Here n , p and n 0 , p 0 are the concentrations of the non-equilibrium and equilibrium electrons and holes, respectively, N A is the concentration of negatively charged acceptors. We can use following boundary conditions to solve Equation (11) (see Figure 1):

x ϕ 0 , x 0 ϕ ϕ c h . (13)

Using Equation (12) and boundary conditions (13), we obtain the following solution of Equation (11):

ϕ ( x ) = { ϕ c h + q n 0 ε 0 ε S i [ 1 exp ( x l s ) ] } exp ( x l s ) , (14)


l s = L D 1 + n 0 / p 0 , L D = ε 0 ε S i φ T q p 0 , (15)

L D is the Debye screening length.

Then using expression for ϕ c h from Equation (3) finally we have for the function f ( x , V g ) :

f ( x , V g ) = n 0 n s × exp { [ ln ( η φ T C o x N A q t n i 2 ) + ln [ ln ( 1 + 1 2 exp ( V g V t h η φ T ) ) ] + q t 2 n i 2 ε 0 ε S i φ T N A ] exp ( x l s ) } . (16)

The field caused by the applied gate voltage in the inversion layer of liquid-gated FETs changes the transport behavior of the charge carriers and results in more frequent scattering events than in the absence of the gate voltage. The carrier’s mobility degrades as the result of scattering processes [27] [28] [29]. The mobility dependence on the transversal electric field (Y direction) at the applied gate voltage was taken into account using the following empiric equation [30] :

( μ e f ) x = μ 0 θ ( V g + V t h ) , (17)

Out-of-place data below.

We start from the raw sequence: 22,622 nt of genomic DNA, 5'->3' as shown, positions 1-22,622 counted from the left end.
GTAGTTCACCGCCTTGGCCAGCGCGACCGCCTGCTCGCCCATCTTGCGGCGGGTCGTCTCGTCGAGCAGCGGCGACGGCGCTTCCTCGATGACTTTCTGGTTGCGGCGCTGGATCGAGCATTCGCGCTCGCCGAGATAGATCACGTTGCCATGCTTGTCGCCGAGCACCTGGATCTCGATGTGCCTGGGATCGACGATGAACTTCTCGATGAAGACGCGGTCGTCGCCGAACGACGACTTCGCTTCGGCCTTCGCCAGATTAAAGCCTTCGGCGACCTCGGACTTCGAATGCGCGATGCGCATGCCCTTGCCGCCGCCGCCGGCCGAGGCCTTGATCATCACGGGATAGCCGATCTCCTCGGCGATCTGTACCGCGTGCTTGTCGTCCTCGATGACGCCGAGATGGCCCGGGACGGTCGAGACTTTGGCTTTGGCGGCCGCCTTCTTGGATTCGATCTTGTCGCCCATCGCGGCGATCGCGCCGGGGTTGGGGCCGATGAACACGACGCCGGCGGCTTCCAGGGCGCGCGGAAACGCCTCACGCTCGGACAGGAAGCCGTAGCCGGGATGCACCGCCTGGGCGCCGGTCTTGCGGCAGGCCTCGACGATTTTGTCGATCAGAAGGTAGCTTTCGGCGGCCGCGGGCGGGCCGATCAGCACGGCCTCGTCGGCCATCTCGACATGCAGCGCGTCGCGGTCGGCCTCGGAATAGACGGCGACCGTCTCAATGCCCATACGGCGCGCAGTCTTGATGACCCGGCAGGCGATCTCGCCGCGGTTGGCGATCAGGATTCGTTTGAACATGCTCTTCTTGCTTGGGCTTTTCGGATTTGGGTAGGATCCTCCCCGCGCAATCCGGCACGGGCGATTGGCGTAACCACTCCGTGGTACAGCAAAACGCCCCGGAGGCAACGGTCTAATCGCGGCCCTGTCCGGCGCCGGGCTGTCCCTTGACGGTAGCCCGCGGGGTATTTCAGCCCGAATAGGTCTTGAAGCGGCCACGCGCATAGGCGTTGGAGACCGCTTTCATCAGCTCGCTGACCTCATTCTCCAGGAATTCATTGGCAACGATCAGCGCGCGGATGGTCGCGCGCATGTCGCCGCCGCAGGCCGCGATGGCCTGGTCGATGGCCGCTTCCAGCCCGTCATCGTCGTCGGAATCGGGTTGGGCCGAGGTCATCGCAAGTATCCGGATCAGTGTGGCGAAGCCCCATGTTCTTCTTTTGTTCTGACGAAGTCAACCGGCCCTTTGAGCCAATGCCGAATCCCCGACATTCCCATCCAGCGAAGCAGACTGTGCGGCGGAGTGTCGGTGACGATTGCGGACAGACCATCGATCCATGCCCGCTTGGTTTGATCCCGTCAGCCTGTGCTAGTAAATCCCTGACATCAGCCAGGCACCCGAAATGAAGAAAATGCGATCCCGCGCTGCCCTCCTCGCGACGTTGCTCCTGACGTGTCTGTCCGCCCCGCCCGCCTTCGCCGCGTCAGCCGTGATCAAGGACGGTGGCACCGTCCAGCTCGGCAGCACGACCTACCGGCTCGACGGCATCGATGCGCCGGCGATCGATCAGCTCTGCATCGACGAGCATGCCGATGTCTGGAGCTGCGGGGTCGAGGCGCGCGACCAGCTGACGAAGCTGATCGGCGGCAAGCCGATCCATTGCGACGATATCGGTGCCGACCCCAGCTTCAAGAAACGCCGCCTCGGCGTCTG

where μ 0 is the low-field magnitude of the mobility, θ is the coefficient taken as 28 cm2/(V2s) [30] [31]. Since the modeling and the measurements are performed for low drain biases in linear mode, the effect of the electron velocity saturation on the drain current can be neglected. Other authors in [32] assume that when Coulomb scattering dominates the mobility dependence on the gate voltage μ ( V g ) in the vicinity V g = V t h can be linearized in the form [33] [34]

μ ( V g ) = μ 0 + θ ( V g V t h ) , (18)

where μ 0 = μ | V g = V t h , θ = d μ ( V g ) d V g | V g = V t h , and in general case θ can be positive or negative.

In further calculations we will use expression (17) for the mobility of major carriers in the channel.

3. Source-Drain Current

Using Equation (4) and Equation (17) we can present the drift component of the source-drain current by following expression:

I s d ( y ) q w n s V d s l [ μ 0 θ ( V G + V t h ) ] 0 t f ( x , V g ) d x ,

where n s is determined from Equation (9).

For the integral

0 t f ( x , V g ) d x

we have

0 t f ( x , V g ) d x = n 0 n s 0 t exp [ G exp ( x l s ) ] d x n 0 n s t [ 1 + l s t G ( 1 e t / l s ) ] . (19)


G 1 B + ln B + ln [ ln ( 1 + 1 2 exp ( V g V t h φ T ) ) ] , B φ T ε 0 ε o x N A q t 2 n i 2 . (20)